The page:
At least 2.6 million Texans filed for unemployment from March 15-May 15 due to widespread layoffs and furloughs caused by protective measures to slow the spread of COVID-19, according to the state's unemployment office.
A surge of initial claims seemingly overwhelmed the system, which was already long overdue for an overhaul. Using state and federal funds, the Texas Workforce Commission has now paid out more than $6 billion in total benefits.
State and local leaders continue to inch toward a full reopening of the economy, weighing health risks against Texas dire financial situation in the wake of COVID-19. By industry, the most claims came hospitality and food service (283,370 from March 1-May 9) followed by retail (198,800 in the same time period).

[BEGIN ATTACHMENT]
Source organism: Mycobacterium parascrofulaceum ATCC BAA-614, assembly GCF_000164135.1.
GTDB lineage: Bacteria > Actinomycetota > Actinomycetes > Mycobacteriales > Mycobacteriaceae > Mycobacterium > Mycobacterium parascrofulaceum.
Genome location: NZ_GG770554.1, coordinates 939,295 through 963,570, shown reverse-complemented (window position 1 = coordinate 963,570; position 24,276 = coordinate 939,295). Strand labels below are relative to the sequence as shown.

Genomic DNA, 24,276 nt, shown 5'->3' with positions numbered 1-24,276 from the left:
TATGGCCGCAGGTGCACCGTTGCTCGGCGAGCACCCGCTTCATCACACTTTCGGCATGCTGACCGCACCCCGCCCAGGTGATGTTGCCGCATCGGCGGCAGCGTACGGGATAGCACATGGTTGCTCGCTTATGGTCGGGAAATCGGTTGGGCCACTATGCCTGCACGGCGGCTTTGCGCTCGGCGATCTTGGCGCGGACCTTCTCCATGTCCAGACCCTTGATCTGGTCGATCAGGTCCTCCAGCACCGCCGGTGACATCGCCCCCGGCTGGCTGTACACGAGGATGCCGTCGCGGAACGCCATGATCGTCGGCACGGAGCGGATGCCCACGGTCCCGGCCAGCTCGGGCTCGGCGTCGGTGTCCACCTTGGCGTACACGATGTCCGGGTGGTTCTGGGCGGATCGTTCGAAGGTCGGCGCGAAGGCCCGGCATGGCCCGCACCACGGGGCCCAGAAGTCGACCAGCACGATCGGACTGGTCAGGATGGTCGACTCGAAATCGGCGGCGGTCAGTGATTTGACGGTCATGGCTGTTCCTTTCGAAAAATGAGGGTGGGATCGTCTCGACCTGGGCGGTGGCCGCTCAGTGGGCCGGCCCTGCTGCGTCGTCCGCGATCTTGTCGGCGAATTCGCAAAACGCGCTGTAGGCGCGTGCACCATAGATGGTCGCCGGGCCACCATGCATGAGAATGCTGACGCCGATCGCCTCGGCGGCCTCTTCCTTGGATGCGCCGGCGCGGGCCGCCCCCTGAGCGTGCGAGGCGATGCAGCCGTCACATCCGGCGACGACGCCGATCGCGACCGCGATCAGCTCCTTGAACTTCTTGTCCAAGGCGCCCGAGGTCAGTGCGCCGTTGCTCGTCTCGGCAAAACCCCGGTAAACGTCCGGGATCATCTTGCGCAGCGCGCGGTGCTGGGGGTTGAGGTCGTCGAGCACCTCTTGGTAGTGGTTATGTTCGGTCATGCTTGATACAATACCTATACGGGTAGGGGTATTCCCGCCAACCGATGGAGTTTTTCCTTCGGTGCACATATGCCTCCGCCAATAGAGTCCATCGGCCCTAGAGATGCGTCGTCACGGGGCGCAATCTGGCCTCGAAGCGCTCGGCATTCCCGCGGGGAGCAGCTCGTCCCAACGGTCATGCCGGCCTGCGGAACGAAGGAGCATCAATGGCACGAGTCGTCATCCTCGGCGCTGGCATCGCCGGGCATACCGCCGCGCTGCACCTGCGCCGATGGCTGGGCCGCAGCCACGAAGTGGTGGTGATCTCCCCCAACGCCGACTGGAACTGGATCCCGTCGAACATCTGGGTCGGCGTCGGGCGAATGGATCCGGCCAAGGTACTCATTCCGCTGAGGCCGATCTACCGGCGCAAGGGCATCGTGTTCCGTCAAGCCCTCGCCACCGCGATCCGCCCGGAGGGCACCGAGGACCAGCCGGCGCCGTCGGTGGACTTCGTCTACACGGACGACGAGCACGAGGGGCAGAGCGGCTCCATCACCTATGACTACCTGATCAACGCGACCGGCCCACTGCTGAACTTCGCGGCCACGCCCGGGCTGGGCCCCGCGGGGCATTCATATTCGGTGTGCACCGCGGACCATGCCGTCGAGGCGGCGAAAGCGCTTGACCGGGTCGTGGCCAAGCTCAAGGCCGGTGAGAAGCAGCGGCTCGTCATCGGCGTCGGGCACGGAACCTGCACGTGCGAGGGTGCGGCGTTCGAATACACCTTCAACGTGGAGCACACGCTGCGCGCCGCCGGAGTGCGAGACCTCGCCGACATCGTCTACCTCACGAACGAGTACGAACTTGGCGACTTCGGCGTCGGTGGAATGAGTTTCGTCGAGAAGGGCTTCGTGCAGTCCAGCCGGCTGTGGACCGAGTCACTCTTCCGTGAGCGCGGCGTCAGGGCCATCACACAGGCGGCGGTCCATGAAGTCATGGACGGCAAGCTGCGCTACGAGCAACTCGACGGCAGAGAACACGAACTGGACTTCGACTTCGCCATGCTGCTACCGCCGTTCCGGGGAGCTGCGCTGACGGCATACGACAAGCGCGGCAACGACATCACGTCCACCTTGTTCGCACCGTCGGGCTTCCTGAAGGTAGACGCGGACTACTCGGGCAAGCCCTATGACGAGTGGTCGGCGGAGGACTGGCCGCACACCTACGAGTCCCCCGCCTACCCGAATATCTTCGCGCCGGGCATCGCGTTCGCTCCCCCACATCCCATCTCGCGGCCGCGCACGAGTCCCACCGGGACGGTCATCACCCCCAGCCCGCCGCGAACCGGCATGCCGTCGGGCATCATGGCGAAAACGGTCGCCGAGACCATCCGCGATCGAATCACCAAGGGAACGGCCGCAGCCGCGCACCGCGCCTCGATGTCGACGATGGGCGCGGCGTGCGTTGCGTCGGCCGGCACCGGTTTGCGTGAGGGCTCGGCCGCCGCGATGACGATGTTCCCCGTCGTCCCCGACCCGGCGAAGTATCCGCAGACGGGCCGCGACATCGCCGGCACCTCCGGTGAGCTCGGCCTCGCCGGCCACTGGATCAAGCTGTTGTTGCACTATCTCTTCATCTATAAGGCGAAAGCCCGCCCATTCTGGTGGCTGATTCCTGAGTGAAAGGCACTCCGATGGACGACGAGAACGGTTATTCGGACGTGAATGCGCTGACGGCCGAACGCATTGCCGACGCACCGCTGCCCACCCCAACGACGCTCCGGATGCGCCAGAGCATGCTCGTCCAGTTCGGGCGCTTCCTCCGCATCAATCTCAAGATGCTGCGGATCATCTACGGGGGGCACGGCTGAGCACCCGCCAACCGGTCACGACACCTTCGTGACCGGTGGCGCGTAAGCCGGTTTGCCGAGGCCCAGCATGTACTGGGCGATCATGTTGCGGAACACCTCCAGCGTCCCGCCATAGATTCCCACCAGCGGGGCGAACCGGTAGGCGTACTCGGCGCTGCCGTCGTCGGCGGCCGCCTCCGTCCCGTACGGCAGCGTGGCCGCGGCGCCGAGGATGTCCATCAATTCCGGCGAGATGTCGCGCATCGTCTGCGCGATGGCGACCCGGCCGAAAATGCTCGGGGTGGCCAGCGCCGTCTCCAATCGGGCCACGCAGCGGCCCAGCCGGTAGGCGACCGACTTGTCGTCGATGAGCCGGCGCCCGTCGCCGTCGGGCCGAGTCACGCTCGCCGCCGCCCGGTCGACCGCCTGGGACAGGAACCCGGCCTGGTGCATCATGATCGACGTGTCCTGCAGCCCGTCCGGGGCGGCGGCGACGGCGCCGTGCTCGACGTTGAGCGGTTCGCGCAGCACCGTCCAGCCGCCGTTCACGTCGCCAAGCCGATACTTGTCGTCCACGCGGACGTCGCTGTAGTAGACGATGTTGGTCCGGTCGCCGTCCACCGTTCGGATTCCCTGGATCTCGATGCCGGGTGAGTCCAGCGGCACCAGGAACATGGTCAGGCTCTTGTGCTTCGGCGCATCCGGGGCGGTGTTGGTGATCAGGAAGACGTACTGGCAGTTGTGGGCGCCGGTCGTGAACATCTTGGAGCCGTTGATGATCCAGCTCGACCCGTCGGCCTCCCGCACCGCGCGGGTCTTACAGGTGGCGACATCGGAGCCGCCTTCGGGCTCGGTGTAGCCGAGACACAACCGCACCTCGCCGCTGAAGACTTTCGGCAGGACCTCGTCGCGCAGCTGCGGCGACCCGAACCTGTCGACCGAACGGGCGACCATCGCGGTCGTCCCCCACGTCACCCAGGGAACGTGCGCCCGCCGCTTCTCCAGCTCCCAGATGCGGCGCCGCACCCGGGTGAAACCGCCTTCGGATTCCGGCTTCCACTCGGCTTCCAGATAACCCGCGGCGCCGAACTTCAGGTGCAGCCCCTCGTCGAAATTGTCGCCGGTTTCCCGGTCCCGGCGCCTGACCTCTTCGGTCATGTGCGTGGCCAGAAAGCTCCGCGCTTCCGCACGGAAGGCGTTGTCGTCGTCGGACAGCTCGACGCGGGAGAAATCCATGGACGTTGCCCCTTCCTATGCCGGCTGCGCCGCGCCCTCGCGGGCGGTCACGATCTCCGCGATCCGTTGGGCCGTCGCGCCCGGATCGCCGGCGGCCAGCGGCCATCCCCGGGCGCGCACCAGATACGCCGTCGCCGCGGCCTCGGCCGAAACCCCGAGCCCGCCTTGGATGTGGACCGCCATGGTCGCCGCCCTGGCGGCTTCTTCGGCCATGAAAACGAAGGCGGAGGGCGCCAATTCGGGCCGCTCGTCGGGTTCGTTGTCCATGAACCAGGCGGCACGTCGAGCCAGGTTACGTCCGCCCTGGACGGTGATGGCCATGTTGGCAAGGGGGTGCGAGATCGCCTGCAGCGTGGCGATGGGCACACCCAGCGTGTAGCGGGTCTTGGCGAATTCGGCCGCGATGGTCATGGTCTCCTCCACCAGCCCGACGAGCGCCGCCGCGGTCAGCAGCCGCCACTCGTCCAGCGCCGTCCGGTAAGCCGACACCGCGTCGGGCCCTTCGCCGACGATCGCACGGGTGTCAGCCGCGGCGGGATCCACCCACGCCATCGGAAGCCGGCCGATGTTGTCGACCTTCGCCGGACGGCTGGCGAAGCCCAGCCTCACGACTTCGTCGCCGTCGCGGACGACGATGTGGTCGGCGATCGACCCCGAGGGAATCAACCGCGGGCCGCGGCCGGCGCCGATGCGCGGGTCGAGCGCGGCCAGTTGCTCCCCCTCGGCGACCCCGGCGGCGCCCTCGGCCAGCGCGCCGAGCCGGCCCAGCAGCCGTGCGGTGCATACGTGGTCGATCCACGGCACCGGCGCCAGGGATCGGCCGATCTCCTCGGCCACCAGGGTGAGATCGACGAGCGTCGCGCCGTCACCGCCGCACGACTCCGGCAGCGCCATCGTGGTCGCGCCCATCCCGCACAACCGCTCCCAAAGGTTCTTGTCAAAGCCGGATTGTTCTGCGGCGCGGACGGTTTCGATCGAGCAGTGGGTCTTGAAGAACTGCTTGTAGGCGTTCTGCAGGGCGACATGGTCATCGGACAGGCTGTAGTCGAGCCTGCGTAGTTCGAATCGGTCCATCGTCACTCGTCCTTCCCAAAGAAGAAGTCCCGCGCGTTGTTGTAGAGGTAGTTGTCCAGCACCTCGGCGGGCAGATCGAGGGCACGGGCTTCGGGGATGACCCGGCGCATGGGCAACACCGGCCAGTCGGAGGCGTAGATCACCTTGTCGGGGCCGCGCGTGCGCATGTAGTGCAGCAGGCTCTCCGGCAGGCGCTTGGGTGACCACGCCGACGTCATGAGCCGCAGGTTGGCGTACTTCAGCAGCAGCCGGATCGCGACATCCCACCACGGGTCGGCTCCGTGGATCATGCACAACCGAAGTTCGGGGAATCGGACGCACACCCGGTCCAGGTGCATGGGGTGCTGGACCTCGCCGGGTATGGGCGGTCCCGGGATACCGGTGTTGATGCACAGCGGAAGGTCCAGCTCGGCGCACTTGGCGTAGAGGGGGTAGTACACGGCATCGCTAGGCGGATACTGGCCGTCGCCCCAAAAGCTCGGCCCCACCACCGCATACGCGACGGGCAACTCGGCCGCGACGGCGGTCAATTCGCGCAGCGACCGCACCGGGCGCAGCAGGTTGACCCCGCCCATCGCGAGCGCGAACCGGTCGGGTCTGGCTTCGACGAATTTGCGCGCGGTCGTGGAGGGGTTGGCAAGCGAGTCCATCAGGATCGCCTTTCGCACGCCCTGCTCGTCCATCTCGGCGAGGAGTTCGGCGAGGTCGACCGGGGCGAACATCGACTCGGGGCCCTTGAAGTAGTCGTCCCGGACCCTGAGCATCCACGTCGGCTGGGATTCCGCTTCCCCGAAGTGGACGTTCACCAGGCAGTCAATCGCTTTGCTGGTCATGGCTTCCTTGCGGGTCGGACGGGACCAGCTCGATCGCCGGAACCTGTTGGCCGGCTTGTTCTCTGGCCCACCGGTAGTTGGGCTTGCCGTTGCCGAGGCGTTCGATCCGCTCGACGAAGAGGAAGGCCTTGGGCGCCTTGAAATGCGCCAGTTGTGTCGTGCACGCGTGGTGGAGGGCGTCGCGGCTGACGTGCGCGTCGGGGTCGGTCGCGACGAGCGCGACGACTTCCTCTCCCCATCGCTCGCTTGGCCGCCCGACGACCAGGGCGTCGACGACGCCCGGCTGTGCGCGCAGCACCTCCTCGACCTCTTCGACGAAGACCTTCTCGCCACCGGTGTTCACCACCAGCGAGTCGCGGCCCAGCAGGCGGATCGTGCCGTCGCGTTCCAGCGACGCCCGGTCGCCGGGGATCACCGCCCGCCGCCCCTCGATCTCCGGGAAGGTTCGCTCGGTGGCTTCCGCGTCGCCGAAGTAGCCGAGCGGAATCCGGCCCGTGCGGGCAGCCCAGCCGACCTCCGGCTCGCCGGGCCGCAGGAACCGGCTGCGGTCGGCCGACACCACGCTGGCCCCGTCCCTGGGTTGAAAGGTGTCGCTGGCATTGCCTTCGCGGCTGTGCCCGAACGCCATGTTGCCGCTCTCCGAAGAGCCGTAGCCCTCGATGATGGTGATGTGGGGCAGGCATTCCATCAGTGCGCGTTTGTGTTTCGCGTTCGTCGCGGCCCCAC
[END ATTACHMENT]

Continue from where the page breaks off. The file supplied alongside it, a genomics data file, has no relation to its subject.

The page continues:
The second phase of Gov. Abbott's economic reboot announced this week includes reopening bars and nightclubs at 25% capacity and allowing restaurants to expand to 50%. Gyms, movie theaters, hair salons and a variety of other businesses are can now also now reopen in some capacity.
How will businesses' limited reopening affect employees' ability to collect unemployment? The viral threat is not eradicated. Will those worried about infection be forced to go back to work or risk losing benefits? What if there is another surge of cases after the loosening of distancing and shutdown rules?
Are there enough financial resources to help everyone in Texas who has lost their job or had hours cut because of the pandemic? Will the next federal relief package include more unemployment benefits?
- Cisco Gamez, media and public relations specialist for the Texas Workforce Commission
- Adrian Lopez, CEO of Workforce Solutions Alamo
- Keith Phillips, senior economist and assistant vice president of the San Antonio branch of the Federal Reserve Bank of Dallas, and professor of economics in the College of Business at the University of Texas at San Antonio
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*This interview was recorded on Wednesday, May 20.